Insight | Securing Sustainable Space

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Securing Sustainable Space

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As the aerospace industry gathers at Farnborough International Airshow after a four-year absence due to the pandemic, Inmarsat CEO Rajeev Suri explains the importance of addressing the sustainability of space both here on Earth and in orbit.

“Houston, we’ve had a problem,” is one of the most famous quotes in human history. Often misquoted, Captain Jim Lovell relayed to Mission Control that Apollo XIII had run into an emergency. In the 1960s and 1970s, during the space race, people were glued to their televisions and newspapers, especially during the Apollo missions and their Moon landings, as well as that fateful mission in 1970 when the world held its breath yearning for the safe return of Lovell, Jack Swigert and Fred Haise.

As the aerospace industry has its regular ‘family reunion’ in the United Kingdom at Farnborough, we rely on the benefits of space more than ever before, with even more to come on the near horizon. Yet never has this been taken for granted or misunderstood more.

Today the whole industry has a problem.

Research published in late June by Inmarsat demonstrates that the Apollo shine has worn off the space sector. At best people are unaware of the benefits they derive from space, at worst they are terrified. The survey, covering 20,000 people in 11 countries, found that one in three globally are excited about space, with one in nine terrified and one in five nervous. Fully 97 per cent see space as a threat, with space junk and climate change their main concerns.

Yet, if we flicked the off switch on space, people worldwide would notice immediately. Financial, transport and healthcare systems depend on precise timing from global positioning satellites. Trade relies on safety systems onboard aircraft and ships to take the goods we need from manufacturer to retailer. Millions of people worldwide enjoy the unique and varied benefits from the internet solely thanks to satellites. Plus, when disaster strikes, those same satellites provide lifesaving communications when all other forms of doing so have been eliminated.

Therefore, as leaders, whether in government or industry, we all have a job to do. Firstly, we need to showcase the benefits that people receive worldwide, daily, thanks to the current space industry, as well as demonstrate what further benefits are to come. Monitoring and mitigating climate change, more carbon efficient travel routes or flying taxis will not be delivered without satellites, for example.

Secondly, as illustrated clearly by the survey, we need to act, and be seen to be acting, as we address the sustainability of space both here on Earth and in orbit.

Inmarsat has published plans to do so recently. The UK Government has done so too. We are now working hard to ensure others join this vital work. Securing the public’s support ensures an ongoing licence to operate for the space sector. It needs to do so sustainably both to retain this support as well as to secure the orbits above Earth to be available to deliver the long-term benefits we will all enjoy.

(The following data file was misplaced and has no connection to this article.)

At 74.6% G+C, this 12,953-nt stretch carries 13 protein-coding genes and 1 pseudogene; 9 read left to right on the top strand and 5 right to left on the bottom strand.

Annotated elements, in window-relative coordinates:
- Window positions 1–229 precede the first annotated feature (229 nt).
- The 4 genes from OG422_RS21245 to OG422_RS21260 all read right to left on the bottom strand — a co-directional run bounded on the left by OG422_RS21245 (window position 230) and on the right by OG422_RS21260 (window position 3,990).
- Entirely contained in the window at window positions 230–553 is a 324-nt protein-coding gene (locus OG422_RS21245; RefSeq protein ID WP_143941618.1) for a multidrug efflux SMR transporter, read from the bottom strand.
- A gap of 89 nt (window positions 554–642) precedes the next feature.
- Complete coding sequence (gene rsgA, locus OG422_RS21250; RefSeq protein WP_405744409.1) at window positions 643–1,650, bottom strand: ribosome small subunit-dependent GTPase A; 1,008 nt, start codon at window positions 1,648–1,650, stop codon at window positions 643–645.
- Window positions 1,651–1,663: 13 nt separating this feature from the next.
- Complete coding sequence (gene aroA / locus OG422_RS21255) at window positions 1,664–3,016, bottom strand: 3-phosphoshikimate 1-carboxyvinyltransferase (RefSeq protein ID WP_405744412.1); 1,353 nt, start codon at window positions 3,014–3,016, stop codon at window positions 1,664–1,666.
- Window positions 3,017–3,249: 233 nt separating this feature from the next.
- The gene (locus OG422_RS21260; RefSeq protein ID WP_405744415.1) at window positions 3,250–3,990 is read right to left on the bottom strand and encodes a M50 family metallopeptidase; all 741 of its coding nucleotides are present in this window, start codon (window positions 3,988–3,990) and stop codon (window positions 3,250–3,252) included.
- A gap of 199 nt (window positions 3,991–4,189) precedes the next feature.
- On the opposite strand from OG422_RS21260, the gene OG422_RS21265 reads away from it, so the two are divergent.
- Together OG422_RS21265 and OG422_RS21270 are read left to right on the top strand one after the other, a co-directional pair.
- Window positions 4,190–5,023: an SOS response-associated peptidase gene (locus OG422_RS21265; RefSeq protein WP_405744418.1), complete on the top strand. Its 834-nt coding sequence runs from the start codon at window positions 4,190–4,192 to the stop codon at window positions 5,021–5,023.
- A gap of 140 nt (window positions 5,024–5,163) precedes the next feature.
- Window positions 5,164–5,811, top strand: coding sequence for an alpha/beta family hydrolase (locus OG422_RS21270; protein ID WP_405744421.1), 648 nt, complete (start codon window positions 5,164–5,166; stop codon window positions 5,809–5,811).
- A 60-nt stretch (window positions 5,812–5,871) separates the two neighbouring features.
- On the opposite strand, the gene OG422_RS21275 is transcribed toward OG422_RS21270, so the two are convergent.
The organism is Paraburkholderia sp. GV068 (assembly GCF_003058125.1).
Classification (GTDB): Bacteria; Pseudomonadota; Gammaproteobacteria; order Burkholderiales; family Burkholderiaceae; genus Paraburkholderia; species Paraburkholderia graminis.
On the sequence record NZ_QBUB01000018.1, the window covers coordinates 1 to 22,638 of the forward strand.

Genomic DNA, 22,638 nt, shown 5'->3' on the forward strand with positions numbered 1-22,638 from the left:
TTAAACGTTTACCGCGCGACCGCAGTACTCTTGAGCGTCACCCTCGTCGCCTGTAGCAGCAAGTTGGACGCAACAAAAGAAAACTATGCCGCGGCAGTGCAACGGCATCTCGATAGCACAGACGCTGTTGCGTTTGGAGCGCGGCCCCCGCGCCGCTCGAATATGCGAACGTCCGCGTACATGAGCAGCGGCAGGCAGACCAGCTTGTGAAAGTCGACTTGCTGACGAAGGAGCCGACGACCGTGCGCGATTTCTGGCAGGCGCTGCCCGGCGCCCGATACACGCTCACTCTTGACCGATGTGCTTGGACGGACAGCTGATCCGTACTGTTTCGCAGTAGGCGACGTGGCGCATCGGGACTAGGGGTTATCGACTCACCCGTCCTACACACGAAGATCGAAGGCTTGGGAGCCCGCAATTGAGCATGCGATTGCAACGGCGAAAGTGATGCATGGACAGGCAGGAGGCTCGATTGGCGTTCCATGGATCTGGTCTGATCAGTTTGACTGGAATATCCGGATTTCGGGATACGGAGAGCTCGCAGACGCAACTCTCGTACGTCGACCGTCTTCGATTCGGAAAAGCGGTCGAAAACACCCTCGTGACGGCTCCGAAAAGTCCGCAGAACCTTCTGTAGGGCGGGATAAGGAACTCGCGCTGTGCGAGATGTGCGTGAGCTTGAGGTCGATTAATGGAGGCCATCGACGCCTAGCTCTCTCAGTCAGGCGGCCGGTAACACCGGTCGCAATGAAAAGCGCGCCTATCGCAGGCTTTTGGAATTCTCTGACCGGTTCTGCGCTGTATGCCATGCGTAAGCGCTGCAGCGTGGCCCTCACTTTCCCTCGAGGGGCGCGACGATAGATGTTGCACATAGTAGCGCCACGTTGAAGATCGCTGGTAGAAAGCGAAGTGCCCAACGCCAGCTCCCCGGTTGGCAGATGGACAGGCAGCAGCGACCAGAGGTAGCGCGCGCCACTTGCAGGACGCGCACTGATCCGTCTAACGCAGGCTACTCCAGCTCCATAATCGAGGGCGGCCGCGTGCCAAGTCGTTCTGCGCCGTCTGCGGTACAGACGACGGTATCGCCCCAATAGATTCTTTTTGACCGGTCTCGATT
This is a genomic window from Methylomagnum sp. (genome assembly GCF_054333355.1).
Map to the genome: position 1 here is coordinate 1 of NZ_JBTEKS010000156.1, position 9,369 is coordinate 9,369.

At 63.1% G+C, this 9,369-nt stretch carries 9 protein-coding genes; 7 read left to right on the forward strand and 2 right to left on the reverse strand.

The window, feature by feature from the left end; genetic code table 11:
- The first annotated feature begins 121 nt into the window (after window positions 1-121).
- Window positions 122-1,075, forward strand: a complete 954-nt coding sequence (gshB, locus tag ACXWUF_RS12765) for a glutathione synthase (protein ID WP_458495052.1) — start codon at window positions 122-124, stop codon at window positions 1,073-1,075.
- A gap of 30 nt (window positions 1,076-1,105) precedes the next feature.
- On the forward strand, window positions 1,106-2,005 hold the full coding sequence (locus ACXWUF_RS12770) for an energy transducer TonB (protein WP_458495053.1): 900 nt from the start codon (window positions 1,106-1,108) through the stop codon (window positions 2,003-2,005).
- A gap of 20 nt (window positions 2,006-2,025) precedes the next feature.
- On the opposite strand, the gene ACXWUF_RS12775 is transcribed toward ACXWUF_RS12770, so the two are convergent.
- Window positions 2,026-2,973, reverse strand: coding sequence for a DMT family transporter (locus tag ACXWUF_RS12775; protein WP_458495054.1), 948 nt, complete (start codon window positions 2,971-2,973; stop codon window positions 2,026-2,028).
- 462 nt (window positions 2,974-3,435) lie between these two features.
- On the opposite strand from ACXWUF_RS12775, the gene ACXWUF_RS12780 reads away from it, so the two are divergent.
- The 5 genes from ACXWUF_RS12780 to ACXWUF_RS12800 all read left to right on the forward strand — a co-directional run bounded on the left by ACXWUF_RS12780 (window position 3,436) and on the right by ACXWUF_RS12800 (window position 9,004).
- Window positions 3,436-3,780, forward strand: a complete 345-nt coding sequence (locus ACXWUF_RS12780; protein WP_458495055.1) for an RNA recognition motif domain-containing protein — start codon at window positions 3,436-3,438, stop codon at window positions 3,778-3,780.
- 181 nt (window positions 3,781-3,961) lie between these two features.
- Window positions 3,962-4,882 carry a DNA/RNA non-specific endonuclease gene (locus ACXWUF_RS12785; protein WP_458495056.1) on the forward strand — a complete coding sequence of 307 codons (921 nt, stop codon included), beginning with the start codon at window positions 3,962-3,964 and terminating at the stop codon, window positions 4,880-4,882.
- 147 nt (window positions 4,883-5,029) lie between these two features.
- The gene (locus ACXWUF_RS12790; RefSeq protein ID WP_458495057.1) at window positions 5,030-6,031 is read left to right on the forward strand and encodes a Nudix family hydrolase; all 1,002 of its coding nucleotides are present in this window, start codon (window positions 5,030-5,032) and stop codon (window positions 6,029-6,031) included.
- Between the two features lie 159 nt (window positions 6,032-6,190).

A huge increase in commercial satellite launches will see tens of thousands of satellites launched in the next 10 years. A ‘Wild West’ space race without effective regulation risks a growing crisis of debris in space, adding to the existing threat from 400 redundant satellites and a million pieces of debris.

Inmarsat believes that there are three main areas for action on space sustainability:

  • To address the growing risk of catastrophic incidents in space stemming from space debris;
  • To enhance understanding and actions to address environmental hazards in space, and acknowledge their potential impact on climate change; and
  • To regulate and curb predatory practices carried out by some commercial and governmental satellite operators.

Inmarsat wishes to see a safe and sustainable commercial space sector, which rewards responsible satellite programmes by lowering the costs of launch licenses and insurance for sustainable satellites and space missions. We want nations, international bodies and companies to join us.

Together we believe that industry, regulators and governments need to work together to ensure the economic and environmental sustainability of the space sector. The entire world depends on them doing so, quickly.

About the author


Rajeev was appointed as Inmarsat’s Chief Executive Officer in March 2021. He joined Inmarsat from Nokia, where he was most recently President and Chief Executive Officer. From 2009 to 2014 Rajeev was Chief Executive Officer of Nokia Solutions and Networks. During his tenure as CEO, he transformed Nokia into a top two telecommunications infrastructure company, led the consolidation of the sector from ten to three major players, positioned Nokia as a leader in a world connected by 5G and shaped by increasing digitalisation and automation. 

Rajeev has lived and worked in the Middle East, Asia, Africa and Europe. In March 2021, he was reappointed as a Commissioner of the United Nations Broadband Commission. Rajeev was a member of the Chinese Premier’s Global CEO Council from 2014 to 2020, a recipient of China’s Marco Polo award; the highest honour awarded to an international business person from the Chinese government. Rajeev is an engineering graduate in Electronics and Communications and has been awarded an Honorary Doctorate by Manipal University.